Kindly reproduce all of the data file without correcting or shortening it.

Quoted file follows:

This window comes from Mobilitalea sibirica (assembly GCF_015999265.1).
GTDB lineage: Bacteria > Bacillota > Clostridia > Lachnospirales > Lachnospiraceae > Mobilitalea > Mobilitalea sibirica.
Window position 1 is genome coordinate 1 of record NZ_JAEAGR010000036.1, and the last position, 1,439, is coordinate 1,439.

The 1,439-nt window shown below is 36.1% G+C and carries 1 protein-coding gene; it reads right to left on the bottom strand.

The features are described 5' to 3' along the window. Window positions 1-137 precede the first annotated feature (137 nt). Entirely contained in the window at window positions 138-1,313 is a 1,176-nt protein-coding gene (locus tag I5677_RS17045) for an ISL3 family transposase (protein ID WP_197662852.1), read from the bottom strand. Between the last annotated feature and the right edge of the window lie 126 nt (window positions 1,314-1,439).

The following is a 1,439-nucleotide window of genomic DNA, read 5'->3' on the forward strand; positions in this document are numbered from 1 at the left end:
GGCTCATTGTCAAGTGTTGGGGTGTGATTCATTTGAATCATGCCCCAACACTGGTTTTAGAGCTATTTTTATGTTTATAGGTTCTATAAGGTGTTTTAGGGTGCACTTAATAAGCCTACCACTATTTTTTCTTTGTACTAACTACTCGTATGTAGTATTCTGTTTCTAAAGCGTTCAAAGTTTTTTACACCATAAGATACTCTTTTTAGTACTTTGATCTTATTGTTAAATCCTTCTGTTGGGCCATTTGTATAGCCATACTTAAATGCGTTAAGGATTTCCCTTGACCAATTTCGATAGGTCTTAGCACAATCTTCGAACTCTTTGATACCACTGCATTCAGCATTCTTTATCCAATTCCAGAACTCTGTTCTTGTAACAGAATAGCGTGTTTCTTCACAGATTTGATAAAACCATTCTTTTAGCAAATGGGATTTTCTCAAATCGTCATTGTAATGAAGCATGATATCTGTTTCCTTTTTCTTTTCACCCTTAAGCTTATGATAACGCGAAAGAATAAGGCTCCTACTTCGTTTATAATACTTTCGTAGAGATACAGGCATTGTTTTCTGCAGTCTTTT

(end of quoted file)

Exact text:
This window comes from Mobilitalea sibirica (assembly GCF_015999265.1).
GTDB lineage: Bacteria > Bacillota > Clostridia > Lachnospirales > Lachnospiraceae > Mobilitalea > Mobilitalea sibirica.
Window position 1 is genome coordinate 1 of record NZ_JAEAGR010000036.1, and the last position, 1,439, is coordinate 1,439.

The 1,439-nt window shown below is 36.1% G+C and carries 1 protein-coding gene; it reads right to left on the bottom strand.

The features are described 5' to 3' along the window. Window positions 1-137 precede the first annotated feature (137 nt). Entirely contained in the window at window positions 138-1,313 is a 1,176-nt protein-coding gene (locus tag I5677_RS17045) for an ISL3 family transposase (protein ID WP_197662852.1), read from the bottom strand. Between the last annotated feature and the right edge of the window lie 126 nt (window positions 1,314-1,439).

The following is a 1,439-nucleotide window of genomic DNA, read 5'->3' on the forward strand; positions in this document are numbered from 1 at the left end:
GGCTCATTGTCAAGTGTTGGGGTGTGATTCATTTGAATCATGCCCCAACACTGGTTTTAGAGCTATTTTTATGTTTATAGGTTCTATAAGGTGTTTTAGGGTGCACTTAATAAGCCTACCACTATTTTTTCTTTGTACTAACTACTCGTATGTAGTATTCTGTTTCTAAAGCGTTCAAAGTTTTTTACACCATAAGATACTCTTTTTAGTACTTTGATCTTATTGTTAAATCCTTCTGTTGGGCCATTTGTATAGCCATACTTAAATGCGTTAAGGATTTCCCTTGACCAATTTCGATAGGTCTTAGCACAATCTTCGAACTCTTTGATACCACTGCATTCAGCATTCTTTATCCAATTCCAGAACTCTGTTCTTGTAACAGAATAGCGTGTTTCTTCACAGATTTGATAAAACCATTCTTTTAGCAAATGGGATTTTCTCAAATCGTCATTGTAATGAAGCATGATATCTGTTTCCTTTTTCTTTTCACCCTTAAGCTTATGATAACGCGAAAGAATAAGGCTCCTACTTCGTTTATAATACTTTCGTAGAGATACAGGCATTGTTTTCTGCAGTCTTTT